Male war, male peace

A survey of on-going peace processes confirms mere lip service is still being paid to women’s inclusion and participation within the powerfully embedded male tradition of diplomacy and peace building. Leer in Español.

Marcos Méndez
25 July 2013

United Nations Security Council Resolution 1325 on Women, Peace and Security (1325) was unanimously adopted in October 2000 as a means “to reaffirm the important role of women in the prevention and resolution of conflicts and in peace-building and stressing the importance of their equal participation and full involvement in all efforts for the maintenance and promotion of peace and security.” In short, it represented the broadest political interpretation of gender issues ever articulated by the UN peace and security agenda.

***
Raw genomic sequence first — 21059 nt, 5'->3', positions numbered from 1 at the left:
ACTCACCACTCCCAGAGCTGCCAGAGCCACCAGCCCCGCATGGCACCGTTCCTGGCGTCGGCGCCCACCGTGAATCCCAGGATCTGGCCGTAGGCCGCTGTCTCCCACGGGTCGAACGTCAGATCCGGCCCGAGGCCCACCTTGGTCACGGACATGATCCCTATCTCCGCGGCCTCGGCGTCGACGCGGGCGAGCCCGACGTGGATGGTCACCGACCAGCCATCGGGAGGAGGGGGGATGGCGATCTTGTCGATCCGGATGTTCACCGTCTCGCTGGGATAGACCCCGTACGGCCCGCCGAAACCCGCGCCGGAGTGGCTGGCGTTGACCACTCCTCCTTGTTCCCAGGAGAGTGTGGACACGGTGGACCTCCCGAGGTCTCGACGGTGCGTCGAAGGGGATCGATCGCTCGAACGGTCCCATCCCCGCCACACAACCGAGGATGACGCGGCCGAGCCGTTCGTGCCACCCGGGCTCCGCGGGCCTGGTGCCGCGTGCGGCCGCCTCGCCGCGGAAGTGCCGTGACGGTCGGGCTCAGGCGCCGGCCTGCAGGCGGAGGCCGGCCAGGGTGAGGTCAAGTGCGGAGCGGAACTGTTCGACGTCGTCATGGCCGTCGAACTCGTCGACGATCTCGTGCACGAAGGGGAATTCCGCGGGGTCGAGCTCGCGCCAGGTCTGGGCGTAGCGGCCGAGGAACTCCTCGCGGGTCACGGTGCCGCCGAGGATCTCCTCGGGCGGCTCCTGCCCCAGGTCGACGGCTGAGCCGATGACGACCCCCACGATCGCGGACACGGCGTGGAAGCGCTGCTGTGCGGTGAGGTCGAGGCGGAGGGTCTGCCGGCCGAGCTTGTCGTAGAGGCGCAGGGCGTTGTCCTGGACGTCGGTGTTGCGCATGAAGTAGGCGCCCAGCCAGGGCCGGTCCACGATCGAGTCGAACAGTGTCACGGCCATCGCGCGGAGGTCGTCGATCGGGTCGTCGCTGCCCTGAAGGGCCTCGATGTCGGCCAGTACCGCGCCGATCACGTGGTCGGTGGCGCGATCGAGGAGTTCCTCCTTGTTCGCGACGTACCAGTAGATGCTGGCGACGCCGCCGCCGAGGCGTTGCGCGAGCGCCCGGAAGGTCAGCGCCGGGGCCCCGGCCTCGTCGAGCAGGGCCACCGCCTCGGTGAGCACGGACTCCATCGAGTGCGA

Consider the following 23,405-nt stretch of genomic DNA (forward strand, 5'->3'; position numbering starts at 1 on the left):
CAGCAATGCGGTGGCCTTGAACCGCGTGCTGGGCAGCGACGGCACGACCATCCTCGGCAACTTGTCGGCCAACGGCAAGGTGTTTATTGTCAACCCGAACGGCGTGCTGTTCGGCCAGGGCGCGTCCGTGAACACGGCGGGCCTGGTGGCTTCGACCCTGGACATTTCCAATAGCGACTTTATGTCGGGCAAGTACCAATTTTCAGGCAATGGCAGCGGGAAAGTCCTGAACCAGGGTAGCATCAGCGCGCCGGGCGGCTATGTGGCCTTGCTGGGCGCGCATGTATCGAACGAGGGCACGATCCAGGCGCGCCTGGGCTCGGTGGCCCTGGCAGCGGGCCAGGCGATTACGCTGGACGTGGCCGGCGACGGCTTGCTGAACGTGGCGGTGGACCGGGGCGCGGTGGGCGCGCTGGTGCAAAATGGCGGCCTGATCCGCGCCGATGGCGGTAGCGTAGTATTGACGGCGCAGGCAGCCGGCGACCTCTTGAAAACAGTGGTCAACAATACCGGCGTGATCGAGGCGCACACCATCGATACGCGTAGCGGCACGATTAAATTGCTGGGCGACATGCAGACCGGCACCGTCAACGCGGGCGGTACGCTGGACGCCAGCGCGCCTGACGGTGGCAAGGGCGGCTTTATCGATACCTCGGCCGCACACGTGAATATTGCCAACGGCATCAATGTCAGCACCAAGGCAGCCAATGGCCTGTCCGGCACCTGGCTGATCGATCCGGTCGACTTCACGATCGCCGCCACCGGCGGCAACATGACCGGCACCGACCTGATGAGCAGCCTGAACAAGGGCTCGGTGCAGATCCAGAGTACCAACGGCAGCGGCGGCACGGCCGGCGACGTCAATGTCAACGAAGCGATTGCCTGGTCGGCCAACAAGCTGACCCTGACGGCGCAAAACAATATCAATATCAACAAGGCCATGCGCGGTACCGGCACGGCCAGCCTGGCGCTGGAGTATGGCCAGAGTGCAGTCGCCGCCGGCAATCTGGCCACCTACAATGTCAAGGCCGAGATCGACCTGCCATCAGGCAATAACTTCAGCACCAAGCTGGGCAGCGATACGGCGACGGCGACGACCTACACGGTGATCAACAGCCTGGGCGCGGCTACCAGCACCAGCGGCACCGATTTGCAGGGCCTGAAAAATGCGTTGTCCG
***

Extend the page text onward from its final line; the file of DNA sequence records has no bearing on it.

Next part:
Since then, there have been five more resolutions regarding this topic, the last one adopted three weeks ago. This landmark document focused mainly on enhancing women’s rights in armed conflicts and increasing women’s participation in peace processes, answering a call to introduce gender mainstreaming before, during and after armed conflicts erupt. As Nicola Pratt and Sophie Richter-Devroe point out, “previous UN resolutions had treated women as victims of war, in need of protection. However, 1325 also recognized women as agents in building peace and guaranteeing security.”